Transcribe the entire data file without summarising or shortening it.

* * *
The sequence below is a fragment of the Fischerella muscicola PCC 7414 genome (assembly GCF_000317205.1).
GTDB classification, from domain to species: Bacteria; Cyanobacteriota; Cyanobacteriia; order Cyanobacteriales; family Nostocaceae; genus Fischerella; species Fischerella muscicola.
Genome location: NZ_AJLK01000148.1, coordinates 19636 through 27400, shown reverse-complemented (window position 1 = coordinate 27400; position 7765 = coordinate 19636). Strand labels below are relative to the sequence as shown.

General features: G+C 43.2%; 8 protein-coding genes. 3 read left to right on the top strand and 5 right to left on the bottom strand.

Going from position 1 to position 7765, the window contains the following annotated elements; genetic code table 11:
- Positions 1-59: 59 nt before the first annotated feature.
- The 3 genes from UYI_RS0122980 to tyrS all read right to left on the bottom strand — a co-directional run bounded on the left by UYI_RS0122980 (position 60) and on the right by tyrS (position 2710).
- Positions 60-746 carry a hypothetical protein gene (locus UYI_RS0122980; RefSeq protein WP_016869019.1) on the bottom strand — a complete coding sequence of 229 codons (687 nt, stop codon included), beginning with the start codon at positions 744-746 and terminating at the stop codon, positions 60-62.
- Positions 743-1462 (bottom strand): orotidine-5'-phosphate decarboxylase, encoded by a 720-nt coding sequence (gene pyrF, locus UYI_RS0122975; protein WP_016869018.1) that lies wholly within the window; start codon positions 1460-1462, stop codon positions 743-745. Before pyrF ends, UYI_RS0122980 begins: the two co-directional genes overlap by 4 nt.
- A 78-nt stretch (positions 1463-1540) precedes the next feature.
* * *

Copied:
The sequence below is a fragment of the Fischerella muscicola PCC 7414 genome (assembly GCF_000317205.1).
GTDB classification, from domain to species: Bacteria; Cyanobacteriota; Cyanobacteriia; order Cyanobacteriales; family Nostocaceae; genus Fischerella; species Fischerella muscicola.
Genome location: NZ_AJLK01000148.1, coordinates 19636 through 27400, shown reverse-complemented (window position 1 = coordinate 27400; position 7765 = coordinate 19636). Strand labels below are relative to the sequence as shown.

General features: G+C 43.2%; 8 protein-coding genes. 3 read left to right on the top strand and 5 right to left on the bottom strand.

Going from position 1 to position 7765, the window contains the following annotated elements; genetic code table 11:
- Positions 1-59: 59 nt before the first annotated feature.
- The 3 genes from UYI_RS0122980 to tyrS all read right to left on the bottom strand — a co-directional run bounded on the left by UYI_RS0122980 (position 60) and on the right by tyrS (position 2710).
- Positions 60-746 carry a hypothetical protein gene (locus UYI_RS0122980; RefSeq protein WP_016869019.1) on the bottom strand — a complete coding sequence of 229 codons (687 nt, stop codon included), beginning with the start codon at positions 744-746 and terminating at the stop codon, positions 60-62.
- Positions 743-1462 (bottom strand): orotidine-5'-phosphate decarboxylase, encoded by a 720-nt coding sequence (gene pyrF, locus UYI_RS0122975; protein WP_016869018.1) that lies wholly within the window; start codon positions 1460-1462, stop codon positions 743-745. Before pyrF ends, UYI_RS0122980 begins: the two co-directional genes overlap by 4 nt.
- A 78-nt stretch (positions 1463-1540) precedes the next feature.